Nghimtina to Establish Directorate of Labour Relations

A NEW labour relations directorate aimed at educating people interested in knowing their rights and obligations will soon be established among a host of other improvements at the ministry of labour, industrial relations and employment creation.

Labour minister Erkki Nghimtina told parliament recently that the directorate will also train stakeholders in modern interest-based methods of collective bargaining.

The ministry is also reviewing its current system of labour dispute resolution at all levels, including workplace disciplinary proceedings, conciliation and arbitration under the auspices of the labour commissioner or private arbitration.

In addition, Nghimtina said his ministry is also presently exploring the feasibility of introducing a national minimum wage in order to protect the most vulnerable.

The current minimum wage, labour experts say, only looks good on paper but is not being implemented in most sectors.

“Only 41% to 64% of covered workers actually receive the minimum wage,” said the director of labour market services at the ministry, Albius Mwiya, making reference to the wage order for domestic workers that became effective on 1 April this year.

Mwiya also said although they have registered over 35 trade unions in the past year with 16 employer organisations, very little is being done by the unions to represent the workers’ interests on the ground.

The ministry also said a total of 11 strikes occurred last year, resulting in a loss of 175 662 hours of production.

Nghimtina said because too many Namibian employees and trade unions have yet to achieve a mature level of industrial relations that avoids strikes and lockouts, the ministry has stepped up its role to assist employers and employees solve their problems and avoid disruption of the economy.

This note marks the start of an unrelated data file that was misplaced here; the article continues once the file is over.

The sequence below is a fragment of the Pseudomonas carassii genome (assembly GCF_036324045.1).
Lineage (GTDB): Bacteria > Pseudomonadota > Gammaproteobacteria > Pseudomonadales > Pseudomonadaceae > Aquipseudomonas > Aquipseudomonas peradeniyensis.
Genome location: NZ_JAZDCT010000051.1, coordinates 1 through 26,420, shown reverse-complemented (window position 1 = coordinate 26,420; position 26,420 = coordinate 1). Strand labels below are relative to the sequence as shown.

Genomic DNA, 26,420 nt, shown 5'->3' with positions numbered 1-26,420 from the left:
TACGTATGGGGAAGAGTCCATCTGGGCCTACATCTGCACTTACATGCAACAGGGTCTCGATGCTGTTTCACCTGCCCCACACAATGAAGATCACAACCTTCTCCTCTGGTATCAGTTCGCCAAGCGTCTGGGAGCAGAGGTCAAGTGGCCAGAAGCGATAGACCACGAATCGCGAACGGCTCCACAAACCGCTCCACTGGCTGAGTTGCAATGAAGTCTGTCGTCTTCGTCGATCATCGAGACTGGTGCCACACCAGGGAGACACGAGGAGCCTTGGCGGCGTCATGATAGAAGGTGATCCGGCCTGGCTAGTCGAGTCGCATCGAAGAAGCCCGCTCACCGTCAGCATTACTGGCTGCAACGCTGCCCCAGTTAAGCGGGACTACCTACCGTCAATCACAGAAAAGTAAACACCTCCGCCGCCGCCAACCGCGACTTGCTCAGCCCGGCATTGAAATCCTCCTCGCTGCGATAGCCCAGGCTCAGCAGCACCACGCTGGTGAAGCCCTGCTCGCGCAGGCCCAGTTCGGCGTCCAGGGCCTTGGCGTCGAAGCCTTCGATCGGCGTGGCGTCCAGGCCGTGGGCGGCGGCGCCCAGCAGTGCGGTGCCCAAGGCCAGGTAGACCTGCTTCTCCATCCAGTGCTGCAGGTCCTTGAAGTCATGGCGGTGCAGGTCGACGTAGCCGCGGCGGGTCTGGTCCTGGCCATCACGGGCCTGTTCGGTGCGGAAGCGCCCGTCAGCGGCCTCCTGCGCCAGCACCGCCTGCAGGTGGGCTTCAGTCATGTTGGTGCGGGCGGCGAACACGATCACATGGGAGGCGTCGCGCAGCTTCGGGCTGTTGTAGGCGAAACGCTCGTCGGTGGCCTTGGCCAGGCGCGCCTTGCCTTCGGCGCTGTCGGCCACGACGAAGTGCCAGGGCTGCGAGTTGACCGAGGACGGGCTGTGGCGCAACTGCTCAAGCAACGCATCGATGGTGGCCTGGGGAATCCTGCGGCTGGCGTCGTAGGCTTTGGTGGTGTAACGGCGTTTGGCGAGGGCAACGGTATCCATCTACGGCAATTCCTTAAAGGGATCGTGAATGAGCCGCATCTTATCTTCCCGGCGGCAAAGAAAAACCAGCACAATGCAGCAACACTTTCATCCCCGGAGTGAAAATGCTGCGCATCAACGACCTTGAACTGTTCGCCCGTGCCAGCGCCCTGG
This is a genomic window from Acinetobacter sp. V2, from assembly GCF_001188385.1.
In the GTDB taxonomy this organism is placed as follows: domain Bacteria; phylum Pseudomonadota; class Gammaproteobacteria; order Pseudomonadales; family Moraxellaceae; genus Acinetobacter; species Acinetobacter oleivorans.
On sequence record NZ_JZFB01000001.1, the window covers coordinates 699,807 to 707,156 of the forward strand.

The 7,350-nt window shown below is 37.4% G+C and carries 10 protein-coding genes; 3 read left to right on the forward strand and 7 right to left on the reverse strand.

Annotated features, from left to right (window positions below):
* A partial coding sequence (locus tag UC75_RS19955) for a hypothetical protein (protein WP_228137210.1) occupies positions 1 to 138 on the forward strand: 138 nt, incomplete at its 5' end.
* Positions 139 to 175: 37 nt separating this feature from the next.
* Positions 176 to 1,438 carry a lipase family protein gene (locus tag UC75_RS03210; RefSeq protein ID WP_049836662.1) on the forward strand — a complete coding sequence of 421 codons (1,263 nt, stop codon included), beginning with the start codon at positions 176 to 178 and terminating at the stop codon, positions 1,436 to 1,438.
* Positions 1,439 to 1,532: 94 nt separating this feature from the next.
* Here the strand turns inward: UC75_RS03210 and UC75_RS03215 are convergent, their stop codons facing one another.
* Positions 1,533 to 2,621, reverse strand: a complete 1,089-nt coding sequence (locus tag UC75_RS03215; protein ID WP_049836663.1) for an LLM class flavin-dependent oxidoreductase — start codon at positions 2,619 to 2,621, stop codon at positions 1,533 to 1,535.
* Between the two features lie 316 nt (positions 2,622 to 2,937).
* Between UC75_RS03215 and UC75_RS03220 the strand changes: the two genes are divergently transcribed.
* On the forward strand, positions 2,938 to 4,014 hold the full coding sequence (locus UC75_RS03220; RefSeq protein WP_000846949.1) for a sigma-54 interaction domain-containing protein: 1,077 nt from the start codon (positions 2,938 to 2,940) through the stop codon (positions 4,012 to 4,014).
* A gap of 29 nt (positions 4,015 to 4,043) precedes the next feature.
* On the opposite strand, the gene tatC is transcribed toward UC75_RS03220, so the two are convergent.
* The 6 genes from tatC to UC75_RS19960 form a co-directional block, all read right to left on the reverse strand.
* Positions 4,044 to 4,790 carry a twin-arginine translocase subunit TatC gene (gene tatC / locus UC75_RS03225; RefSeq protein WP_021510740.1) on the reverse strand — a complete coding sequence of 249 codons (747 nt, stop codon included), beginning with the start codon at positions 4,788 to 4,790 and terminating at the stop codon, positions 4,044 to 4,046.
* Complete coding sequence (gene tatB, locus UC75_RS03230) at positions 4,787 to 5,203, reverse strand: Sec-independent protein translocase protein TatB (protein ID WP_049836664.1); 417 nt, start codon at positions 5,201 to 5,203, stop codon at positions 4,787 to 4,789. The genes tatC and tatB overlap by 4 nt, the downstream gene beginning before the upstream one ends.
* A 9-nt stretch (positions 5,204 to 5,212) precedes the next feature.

“The ministry will also work with the newly-established ministry of state-owned enterprises in order to develop guidelines and other measures for improved industrial relations in our state-owned enterprises,” said Nghimtina.

He said that a national skills audit will also be carried out in conjunction with the Namibia Statistics Agency, which will be made available to the public by June along with a baseline study on productivity in preparation of a national productivity centre.

Nghimtina said in the following months, he will also introduce the Employment Creation Commission Bill in parliament to establish a multi-sectoral body to coordinate, monitor and evaluate employment creation.

“Binding employment guidelines will be introduced to ensure that preference will be given in the awarding of state contracts and economic rights to enterprises that create employment, provide qualifying skills training to new and incumbent employees and facilitate small medium enterprises,” he said.

Records from the ministry show that the National Employment Policy has targeted at least 90 000 new jobs while government’s Targeted Intervention Programme for Employment and Economic Growth only created just over 15 000 permanent jobs.

Source : The Namibian